Chifton Chenier (1925–1987) is universally recognized as the creator of zydeco music, a blend of French and Cajun two-steps and waltzes with New Orleans R&B, Texas blues, and big-band jazz. This collection of 17 songs is drawn from his extensive catalogue with Arhoolie Records and features a previously unreleased live version of “Zydeco Sont Pas Salé” (The Snap Beans Aren’t Salty) as well as a 15-minute interview conducted by Arhoolie founder Chris Strachwitz. Allmusic.com notes that this collection is a good starting point for anyone interested in the origins of zydeco.
Chenier began his recording career in 1954, when he signed with Elko Records and released Cliston’s Blues, a regional success. In 1955 he signed a contract with Special Records and put together the first national hit with the debut label “Ay-Tete Fi” (Hey, Little Girl) (a cover of Professor Longhair’s song). The national success of this release resulted in many tours with rhythmic players and popular blues such as Ray Charles, Etta James, and Lowell Fulson. He also toured in the early days with Clarence Garlow, referred to as Two Crazy Frenchmen. Chenier signed Chess Records in Chicago, followed by the label Arhoolie.
In April 1966, Chenier appeared at the Berkeley Blues Festival on the University of California campus and was later described by Ralph J. Gleason, a jazz critic from the San Francisco Chronicle, as one of the most shocking musicians I have ever heard in some time, with incredible accordion playing style … blues accordion, that’s right, blues accordion.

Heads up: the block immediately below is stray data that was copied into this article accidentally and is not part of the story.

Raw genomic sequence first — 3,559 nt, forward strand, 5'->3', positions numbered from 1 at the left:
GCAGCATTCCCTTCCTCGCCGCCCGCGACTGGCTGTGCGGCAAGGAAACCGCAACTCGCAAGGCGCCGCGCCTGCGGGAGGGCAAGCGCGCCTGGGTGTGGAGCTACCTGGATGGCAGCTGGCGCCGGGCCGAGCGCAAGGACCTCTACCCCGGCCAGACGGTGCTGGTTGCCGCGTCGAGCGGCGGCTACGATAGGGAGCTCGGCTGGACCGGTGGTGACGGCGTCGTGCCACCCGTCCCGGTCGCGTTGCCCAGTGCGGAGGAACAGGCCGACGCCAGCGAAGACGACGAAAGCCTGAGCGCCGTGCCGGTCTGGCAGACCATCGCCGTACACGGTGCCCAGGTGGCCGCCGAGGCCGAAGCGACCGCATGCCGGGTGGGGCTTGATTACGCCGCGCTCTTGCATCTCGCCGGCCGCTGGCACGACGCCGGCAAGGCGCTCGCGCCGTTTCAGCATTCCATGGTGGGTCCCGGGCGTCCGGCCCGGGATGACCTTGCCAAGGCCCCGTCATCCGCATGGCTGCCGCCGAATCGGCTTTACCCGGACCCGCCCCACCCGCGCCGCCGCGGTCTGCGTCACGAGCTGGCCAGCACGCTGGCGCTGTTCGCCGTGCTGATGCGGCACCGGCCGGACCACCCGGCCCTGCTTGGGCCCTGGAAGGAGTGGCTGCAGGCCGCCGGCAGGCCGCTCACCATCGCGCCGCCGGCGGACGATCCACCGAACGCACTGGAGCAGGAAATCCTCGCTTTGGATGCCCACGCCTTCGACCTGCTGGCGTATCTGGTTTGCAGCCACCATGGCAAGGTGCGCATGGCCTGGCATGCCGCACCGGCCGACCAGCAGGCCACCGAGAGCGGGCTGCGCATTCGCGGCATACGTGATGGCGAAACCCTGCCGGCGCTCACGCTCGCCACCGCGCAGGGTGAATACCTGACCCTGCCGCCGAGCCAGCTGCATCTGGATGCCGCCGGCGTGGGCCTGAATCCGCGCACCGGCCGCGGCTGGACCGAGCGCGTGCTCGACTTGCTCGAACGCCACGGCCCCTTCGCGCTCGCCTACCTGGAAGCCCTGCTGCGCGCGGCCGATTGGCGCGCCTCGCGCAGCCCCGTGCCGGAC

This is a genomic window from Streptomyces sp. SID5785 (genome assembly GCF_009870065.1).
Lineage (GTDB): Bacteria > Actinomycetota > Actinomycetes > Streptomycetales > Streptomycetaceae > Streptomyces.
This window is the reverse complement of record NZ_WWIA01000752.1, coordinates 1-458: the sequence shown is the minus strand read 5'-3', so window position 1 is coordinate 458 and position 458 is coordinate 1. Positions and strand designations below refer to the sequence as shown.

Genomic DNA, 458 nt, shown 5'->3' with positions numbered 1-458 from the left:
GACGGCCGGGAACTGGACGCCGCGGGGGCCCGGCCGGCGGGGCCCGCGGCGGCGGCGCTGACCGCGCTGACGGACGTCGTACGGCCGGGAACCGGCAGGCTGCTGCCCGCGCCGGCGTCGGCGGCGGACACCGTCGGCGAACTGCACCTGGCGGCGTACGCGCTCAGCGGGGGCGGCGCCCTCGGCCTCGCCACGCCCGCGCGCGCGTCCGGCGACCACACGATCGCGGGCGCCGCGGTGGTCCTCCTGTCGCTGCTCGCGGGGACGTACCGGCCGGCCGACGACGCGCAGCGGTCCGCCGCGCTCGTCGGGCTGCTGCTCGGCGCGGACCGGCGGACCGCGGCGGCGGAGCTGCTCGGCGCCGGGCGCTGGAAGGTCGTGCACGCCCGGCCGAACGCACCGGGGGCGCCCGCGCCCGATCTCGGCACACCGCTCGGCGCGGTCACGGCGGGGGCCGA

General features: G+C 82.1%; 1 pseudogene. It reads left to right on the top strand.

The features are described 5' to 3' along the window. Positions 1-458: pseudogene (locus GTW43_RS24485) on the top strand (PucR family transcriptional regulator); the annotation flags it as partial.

Chenier was the first player to play at Antone’s, blues club on Sixth Street in Austin, Texas. Then in 1976, he reached a national audience when he appeared in the inaugural season of the PBS music program Austin City Limits. Three years later in 1979 he returned to the show with his Red Hot Louisiana Band.
Chenier’s popularity peaked in the 1980s, and he was recognized with the Grammy Award in 1983 for his album I’m Here. It was the first Grammy for his new label Alligator Records. Chenier followed Queen Ida as the second Louisiana Creole to win a Grammy.
Chenier is credited with redesigning wood and washing boards to crease into the frottoir vest, an instrument that will easily hang from the shoulder. Cleveland Chenier, Clifton’s brother, also plays in the Red Hot Louisiana Band. He found popularity because of his ability to manipulate the distinctive sound of the frottoir by rubbing several bottle openers (held in each hand) along his back.
During their first time, Chenier and his band traveled all over the world.